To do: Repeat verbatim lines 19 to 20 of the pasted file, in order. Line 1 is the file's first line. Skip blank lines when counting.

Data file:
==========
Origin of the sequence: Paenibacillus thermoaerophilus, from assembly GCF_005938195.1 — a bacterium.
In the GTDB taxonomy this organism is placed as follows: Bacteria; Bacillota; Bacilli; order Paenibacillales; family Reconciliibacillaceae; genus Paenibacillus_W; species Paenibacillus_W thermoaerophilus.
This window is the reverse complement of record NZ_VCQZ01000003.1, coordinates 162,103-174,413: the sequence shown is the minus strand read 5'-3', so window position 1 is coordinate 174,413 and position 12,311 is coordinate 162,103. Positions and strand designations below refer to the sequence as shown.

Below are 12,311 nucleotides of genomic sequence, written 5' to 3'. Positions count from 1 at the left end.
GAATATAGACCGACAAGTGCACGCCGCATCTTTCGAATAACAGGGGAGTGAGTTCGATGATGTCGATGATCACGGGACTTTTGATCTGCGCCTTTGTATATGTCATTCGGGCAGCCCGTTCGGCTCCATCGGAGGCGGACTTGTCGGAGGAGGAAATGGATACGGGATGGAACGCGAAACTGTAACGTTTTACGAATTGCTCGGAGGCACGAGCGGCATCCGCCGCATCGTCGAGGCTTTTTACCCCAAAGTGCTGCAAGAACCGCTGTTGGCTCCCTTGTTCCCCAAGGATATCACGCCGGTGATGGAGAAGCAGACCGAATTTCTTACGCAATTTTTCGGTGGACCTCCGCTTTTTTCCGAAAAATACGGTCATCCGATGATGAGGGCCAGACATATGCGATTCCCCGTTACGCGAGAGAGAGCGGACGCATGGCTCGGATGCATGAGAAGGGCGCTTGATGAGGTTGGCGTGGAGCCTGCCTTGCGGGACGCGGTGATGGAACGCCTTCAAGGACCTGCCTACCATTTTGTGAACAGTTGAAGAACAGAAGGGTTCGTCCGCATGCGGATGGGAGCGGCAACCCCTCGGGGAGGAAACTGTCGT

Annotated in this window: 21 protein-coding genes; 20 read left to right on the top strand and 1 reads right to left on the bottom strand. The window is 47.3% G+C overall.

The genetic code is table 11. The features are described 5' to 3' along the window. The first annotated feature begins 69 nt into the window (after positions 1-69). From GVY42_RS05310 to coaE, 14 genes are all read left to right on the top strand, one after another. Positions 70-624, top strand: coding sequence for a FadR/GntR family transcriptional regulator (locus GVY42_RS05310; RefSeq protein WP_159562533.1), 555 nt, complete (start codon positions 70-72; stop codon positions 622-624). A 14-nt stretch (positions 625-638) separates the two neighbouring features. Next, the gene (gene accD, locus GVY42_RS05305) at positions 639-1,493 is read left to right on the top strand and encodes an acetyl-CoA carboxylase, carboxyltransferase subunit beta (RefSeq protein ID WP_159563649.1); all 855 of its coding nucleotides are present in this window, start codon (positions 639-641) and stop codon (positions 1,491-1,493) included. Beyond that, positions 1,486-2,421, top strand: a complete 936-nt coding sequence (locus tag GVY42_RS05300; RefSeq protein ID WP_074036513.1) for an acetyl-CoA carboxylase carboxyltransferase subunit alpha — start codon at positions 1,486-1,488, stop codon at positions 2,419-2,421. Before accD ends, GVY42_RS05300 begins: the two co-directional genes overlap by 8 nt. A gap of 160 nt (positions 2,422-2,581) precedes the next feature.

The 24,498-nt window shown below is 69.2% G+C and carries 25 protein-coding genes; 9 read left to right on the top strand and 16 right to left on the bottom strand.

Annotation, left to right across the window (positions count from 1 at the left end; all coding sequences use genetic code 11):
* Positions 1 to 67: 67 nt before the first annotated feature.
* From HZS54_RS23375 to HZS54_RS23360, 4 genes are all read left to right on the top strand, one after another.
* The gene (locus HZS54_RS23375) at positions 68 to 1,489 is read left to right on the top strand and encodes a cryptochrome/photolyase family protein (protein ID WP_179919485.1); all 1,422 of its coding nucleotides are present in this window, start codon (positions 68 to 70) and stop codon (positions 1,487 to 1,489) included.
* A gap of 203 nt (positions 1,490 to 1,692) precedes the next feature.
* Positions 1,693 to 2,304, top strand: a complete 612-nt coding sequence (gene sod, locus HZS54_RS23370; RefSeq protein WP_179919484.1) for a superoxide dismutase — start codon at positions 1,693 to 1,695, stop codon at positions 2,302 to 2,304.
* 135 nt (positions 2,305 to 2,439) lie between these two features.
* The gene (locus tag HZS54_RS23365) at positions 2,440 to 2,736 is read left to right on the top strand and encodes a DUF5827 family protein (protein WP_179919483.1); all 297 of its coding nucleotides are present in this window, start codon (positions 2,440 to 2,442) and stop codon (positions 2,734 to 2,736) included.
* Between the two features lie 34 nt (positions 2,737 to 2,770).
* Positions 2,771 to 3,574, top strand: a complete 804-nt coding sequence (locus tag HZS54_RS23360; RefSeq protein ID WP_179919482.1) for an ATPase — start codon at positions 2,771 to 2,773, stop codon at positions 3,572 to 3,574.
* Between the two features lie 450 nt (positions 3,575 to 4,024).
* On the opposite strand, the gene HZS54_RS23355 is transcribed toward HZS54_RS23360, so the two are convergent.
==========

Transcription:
* Between the two features lie 450 nt (positions 3,575 to 4,024).
* On the opposite strand, the gene HZS54_RS23355 is transcribed toward HZS54_RS23360, so the two are convergent.